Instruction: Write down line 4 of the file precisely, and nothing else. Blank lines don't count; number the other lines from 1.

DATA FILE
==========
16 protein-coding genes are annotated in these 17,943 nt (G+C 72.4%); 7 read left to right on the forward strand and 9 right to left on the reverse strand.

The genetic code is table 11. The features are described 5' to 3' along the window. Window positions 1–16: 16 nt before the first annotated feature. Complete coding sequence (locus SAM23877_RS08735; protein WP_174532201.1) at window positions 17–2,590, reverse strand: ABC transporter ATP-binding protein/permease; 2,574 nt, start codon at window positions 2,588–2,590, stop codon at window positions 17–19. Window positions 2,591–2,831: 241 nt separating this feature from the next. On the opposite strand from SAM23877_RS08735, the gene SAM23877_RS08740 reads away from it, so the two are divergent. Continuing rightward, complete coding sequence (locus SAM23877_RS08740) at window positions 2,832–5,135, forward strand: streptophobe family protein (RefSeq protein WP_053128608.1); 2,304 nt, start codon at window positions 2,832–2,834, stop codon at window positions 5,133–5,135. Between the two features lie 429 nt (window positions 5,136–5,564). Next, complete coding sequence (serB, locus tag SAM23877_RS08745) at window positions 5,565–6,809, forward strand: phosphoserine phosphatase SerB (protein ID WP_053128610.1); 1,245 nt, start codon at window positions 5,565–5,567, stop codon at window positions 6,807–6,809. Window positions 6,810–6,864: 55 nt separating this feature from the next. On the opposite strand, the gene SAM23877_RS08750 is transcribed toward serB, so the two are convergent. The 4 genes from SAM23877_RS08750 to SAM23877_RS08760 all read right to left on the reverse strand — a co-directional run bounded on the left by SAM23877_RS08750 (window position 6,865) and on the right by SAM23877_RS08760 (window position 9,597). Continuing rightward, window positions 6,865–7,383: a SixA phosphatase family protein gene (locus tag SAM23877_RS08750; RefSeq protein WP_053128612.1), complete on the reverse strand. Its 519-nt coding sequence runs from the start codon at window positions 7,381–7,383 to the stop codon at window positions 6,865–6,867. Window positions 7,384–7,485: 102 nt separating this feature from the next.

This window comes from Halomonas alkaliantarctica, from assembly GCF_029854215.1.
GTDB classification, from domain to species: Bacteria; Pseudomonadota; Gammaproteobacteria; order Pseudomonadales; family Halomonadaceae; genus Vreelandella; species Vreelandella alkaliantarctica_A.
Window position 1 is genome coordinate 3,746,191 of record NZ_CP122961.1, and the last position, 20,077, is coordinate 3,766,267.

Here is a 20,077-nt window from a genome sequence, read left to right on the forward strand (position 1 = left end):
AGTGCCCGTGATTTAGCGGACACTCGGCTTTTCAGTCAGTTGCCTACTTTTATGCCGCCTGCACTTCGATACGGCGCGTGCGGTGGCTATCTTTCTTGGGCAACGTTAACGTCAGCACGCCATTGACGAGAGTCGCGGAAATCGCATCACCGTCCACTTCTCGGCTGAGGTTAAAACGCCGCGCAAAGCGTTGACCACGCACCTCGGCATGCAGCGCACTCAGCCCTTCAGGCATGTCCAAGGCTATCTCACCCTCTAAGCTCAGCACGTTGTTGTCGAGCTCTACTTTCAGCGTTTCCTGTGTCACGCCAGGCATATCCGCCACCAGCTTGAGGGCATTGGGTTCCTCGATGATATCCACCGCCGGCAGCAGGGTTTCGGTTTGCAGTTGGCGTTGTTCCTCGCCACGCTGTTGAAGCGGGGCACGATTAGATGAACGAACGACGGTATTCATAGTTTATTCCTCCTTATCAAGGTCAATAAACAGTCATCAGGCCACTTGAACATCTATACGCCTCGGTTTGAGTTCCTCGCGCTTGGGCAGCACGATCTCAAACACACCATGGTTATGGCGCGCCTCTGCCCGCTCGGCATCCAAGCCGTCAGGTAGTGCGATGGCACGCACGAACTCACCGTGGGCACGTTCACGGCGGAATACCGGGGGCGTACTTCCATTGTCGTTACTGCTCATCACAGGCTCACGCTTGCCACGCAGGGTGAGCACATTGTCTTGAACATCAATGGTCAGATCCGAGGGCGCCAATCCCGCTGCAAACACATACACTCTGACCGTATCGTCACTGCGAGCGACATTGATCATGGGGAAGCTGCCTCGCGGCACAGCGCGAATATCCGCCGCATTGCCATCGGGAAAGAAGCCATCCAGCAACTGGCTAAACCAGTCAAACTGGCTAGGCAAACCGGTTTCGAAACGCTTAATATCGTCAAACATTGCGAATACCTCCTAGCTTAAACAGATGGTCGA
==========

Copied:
GTDB classification, from domain to species: Bacteria; Pseudomonadota; Gammaproteobacteria; order Pseudomonadales; family Halomonadaceae; genus Vreelandella; species Vreelandella alkaliantarctica_A.